Cool Class: Social Justice in Early Modern Literature
Students’ digital projects connecting centuries-old stories to the present were featured at an international festival in Spain.
While students today take to digital and social media for social justice issues such as #BlackLivesMatter and #MeToo, how did people hundreds of years ago advocate for equity? Plays, poems and literature were the Twitter and Facebook of that era.
In Professor Ana L. Méndez-Oliver’s course, “Social Justice in Early Modern Literature,” offered through the Department of Languages, Literatures, and Linguistics’ Spanish program, students examine Early Modern (roughly 1500-1700) socio-historical context and literature to explore how people approached social justice in the era between the Early Modern period and modern times. The students then connect lessons from each story to today by evaluating how those messages are still relevant and present them in modern media.
In this installment of A&S Cool Classes, we profile Méndez-Oliver’s popular course and highlight a selection of student work that received international honors.
About the Class: Students in Social Justice in Early Modern Literature examine plays, novellas (work of fiction that is shorter than a full-length novel but longer than a short story), poems and other texts from that era, studying how social justice topics are represented and/or questioned. Using those culturally important stories from the past, they make connections with current social justice causes, such as the #Metoo, #NiunaMas/NiunaMenos and #BlackLivesMatter.
Who Should Enroll: The course welcomes students from a range of different majors including film and editing, journalism, political science, women’s and gender studies, drama and Spanish language, literature and culture.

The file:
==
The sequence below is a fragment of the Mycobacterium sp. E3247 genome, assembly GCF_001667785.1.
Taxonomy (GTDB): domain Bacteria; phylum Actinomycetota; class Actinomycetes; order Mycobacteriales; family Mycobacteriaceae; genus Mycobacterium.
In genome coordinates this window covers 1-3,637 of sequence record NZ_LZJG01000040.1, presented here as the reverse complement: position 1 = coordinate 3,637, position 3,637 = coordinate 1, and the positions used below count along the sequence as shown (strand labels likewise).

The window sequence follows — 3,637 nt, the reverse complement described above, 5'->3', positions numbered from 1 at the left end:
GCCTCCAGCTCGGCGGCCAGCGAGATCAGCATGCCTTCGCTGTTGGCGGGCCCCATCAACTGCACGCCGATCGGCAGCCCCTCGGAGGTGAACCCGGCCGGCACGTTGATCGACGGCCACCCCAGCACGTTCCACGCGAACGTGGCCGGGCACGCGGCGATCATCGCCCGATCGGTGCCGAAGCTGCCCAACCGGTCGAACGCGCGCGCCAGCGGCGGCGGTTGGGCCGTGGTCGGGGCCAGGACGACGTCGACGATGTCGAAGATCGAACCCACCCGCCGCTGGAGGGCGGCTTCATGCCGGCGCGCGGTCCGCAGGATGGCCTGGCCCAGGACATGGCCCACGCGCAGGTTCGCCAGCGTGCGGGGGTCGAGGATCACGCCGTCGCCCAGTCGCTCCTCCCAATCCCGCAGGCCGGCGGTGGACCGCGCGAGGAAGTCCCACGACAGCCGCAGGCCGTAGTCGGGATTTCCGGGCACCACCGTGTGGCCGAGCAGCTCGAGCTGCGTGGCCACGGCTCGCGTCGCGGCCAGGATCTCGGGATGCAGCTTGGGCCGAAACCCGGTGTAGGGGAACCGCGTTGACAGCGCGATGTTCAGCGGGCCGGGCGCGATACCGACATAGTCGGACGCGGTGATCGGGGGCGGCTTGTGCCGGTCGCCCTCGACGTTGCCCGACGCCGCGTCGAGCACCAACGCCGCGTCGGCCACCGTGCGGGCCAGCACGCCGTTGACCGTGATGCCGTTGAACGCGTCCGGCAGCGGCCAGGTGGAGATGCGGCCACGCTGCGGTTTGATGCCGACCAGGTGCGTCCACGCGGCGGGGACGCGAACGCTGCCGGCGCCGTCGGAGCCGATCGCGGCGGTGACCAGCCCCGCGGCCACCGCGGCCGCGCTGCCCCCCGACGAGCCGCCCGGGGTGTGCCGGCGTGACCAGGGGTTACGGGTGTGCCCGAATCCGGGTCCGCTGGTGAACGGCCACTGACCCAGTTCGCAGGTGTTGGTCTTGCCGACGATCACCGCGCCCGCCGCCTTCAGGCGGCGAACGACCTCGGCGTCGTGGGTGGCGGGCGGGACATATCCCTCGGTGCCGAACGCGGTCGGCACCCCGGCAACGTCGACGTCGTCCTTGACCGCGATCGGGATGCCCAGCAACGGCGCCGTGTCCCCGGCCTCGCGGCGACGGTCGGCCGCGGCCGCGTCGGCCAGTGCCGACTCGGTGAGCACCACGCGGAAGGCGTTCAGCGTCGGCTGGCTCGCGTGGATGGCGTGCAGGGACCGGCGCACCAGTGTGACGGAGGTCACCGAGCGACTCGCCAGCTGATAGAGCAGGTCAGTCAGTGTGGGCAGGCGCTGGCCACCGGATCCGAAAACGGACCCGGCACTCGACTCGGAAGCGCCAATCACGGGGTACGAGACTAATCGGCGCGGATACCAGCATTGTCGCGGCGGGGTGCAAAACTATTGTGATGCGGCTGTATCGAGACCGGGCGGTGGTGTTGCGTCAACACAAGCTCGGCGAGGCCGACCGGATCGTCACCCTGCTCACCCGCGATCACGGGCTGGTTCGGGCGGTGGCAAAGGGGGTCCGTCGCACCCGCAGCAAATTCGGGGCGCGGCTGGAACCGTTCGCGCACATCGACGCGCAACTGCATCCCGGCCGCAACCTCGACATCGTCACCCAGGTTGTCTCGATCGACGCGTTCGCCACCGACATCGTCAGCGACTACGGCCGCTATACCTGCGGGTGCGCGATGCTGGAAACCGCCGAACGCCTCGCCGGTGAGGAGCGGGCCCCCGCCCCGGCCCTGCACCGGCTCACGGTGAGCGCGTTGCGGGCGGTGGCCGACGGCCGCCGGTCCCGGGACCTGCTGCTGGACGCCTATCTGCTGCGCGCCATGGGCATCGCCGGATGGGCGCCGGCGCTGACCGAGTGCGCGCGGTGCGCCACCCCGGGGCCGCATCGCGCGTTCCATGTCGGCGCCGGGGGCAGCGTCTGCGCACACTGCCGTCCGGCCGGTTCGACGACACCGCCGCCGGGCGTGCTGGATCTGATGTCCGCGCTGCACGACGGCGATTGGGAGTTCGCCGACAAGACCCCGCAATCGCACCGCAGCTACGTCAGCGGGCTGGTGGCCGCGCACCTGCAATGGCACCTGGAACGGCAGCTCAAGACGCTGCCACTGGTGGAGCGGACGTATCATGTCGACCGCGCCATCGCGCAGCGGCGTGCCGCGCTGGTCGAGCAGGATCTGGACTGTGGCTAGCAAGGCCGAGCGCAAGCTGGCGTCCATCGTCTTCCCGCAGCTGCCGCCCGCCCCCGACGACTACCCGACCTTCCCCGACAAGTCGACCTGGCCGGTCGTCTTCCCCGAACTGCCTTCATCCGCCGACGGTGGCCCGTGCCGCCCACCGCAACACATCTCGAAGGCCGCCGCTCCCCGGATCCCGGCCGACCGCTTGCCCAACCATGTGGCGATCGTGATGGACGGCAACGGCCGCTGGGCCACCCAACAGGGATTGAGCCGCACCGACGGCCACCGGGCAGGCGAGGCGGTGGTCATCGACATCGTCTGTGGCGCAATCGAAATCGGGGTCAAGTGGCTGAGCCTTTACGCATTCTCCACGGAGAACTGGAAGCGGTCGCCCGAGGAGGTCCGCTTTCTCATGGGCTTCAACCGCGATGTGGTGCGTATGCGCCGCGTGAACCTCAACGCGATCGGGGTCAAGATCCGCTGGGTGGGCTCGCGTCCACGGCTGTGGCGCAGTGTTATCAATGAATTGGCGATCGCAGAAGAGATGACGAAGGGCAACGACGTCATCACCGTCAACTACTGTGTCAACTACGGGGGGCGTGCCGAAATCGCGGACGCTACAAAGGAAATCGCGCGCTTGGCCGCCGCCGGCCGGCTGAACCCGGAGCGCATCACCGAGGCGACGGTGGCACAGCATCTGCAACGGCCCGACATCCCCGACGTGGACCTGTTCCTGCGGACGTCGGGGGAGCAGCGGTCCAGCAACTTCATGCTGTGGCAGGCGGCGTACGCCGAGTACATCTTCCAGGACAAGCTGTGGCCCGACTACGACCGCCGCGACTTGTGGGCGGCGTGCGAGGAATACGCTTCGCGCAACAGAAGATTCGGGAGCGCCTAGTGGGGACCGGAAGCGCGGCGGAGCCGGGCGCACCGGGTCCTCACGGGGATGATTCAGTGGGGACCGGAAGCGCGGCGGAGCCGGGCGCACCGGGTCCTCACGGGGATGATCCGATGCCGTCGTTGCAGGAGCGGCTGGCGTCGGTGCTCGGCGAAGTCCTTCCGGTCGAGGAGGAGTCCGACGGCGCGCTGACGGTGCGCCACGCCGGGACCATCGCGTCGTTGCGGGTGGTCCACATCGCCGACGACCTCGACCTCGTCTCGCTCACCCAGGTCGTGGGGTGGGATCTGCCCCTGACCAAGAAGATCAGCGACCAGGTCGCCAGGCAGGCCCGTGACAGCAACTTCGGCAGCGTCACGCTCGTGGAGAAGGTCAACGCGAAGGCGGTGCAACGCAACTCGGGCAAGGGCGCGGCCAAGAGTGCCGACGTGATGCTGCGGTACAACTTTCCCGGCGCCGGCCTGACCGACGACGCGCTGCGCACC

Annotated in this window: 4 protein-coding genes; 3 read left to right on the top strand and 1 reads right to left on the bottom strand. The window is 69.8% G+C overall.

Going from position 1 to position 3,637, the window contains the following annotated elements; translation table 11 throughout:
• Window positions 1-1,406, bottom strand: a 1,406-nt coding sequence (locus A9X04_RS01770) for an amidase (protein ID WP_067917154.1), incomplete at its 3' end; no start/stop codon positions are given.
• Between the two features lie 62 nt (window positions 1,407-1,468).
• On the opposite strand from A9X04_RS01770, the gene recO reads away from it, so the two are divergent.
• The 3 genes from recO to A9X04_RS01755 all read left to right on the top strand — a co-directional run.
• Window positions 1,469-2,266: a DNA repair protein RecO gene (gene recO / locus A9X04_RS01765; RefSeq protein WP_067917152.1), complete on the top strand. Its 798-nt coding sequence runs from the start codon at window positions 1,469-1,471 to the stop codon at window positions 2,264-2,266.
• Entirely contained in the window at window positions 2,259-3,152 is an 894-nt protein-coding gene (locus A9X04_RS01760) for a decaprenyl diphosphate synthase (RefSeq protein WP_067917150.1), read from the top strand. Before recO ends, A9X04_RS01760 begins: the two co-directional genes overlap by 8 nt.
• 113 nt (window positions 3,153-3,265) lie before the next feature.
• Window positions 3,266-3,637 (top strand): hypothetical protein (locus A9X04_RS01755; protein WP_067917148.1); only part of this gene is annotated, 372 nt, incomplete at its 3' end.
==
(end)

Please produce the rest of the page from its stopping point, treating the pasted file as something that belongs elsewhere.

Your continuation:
Digital Storytelling: Students create a digital story for their final project which connects the Early Modern world and the present. They both conceptualize their digital projects and create a script in Spanish that is tied to an Early Modern text.
Examples of Student Work:
“La investigación de Fuenteovejuna” received a “special mention” at Our New Gold’s international digital storytelling festival.
“La investigación de Fuenteovejuna” (The Investigation of Fuenteovejuna), by Kiley Elizabeth Herlihy, Alyeska Grace Reimer and Jensen Bee, is a modern take on Spanish playwright Lope de Vega’s famous play, Fuenteovejuna. The original play centers around a Commander who used his position of power over the town to terrorize its inhabitants and take advantage of women. “La investigación de Fuenteovejuna” is a documentary-style reinterpretation of the play, following a 21st century woman on her quest to search for ancestral answers regarding her lineage.
Bryan Nicholas Fletcher’s project “Mujeres sin voces” (Women Without a Voice), adapted Miguel de Cervantes’ novella “La fuerza de la sangre” into a modern context and setting. The original novella follows the story of the main character, Leocadia, who is a victim of an assault. In Fletcher’s reimagined story, he drew from his journalism experience to create a modern magazine design featuring a cover and text information to display this story in a modern context.
Beyond the Classroom: Students from the Fall 2021 class had their work showcased at the international festival, Our New Gold: Digital Storytelling. “La investigación de Fuenteovejuna” and “Mujeres sin voces” were both awarded special distinctions at the Our New Gold Festival and subsequently broadcast at the International Festival of Classical Theater in Almagro, Spain.
Ana Mendez-Oliver Assistant Professor, Spanish, Hispanic Literatures and Cultures